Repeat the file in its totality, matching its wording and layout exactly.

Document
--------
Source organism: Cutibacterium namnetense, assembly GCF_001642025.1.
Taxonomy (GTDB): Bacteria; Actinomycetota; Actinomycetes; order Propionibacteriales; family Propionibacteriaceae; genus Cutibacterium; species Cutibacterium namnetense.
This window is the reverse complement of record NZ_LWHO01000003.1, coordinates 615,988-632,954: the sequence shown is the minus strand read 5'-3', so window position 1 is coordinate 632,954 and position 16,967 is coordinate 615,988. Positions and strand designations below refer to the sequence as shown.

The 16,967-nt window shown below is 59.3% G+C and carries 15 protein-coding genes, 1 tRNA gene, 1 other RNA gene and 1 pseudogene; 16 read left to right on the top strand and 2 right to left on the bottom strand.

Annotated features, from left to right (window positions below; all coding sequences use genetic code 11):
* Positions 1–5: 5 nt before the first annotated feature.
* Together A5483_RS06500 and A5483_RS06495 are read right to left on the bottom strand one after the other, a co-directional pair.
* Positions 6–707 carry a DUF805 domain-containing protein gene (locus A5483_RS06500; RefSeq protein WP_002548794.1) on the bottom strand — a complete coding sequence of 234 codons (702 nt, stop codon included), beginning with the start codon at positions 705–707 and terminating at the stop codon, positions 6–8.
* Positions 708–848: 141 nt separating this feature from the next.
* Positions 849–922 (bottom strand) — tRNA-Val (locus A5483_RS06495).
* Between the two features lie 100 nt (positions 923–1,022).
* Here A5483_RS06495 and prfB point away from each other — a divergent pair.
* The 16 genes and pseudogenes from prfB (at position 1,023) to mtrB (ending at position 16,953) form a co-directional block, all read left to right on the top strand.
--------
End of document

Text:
Source organism: Cutibacterium namnetense, assembly GCF_001642025.1.
Taxonomy (GTDB): Bacteria; Actinomycetota; Actinomycetes; order Propionibacteriales; family Propionibacteriaceae; genus Cutibacterium; species Cutibacterium namnetense.
This window is the reverse complement of record NZ_LWHO01000003.1, coordinates 615,988-632,954: the sequence shown is the minus strand read 5'-3', so window position 1 is coordinate 632,954 and position 16,967 is coordinate 615,988. Positions and strand designations below refer to the sequence as shown.

The 16,967-nt window shown below is 59.3% G+C and carries 15 protein-coding genes, 1 tRNA gene, 1 other RNA gene and 1 pseudogene; 16 read left to right on the top strand and 2 right to left on the bottom strand.

Annotated features, from left to right (window positions below; all coding sequences use genetic code 11):
* Positions 1–5: 5 nt before the first annotated feature.
* Together A5483_RS06500 and A5483_RS06495 are read right to left on the bottom strand one after the other, a co-directional pair.
* Positions 6–707 carry a DUF805 domain-containing protein gene (locus A5483_RS06500; RefSeq protein WP_002548794.1) on the bottom strand — a complete coding sequence of 234 codons (702 nt, stop codon included), beginning with the start codon at positions 705–707 and terminating at the stop codon, positions 6–8.
* Positions 708–848: 141 nt separating this feature from the next.
* Positions 849–922 (bottom strand) — tRNA-Val (locus A5483_RS06495).
* Between the two features lie 100 nt (positions 923–1,022).
* Here A5483_RS06495 and prfB point away from each other — a divergent pair.
* The 16 genes and pseudogenes from prfB (at position 1,023) to mtrB (ending at position 16,953) form a co-directional block, all read left to right on the top strand.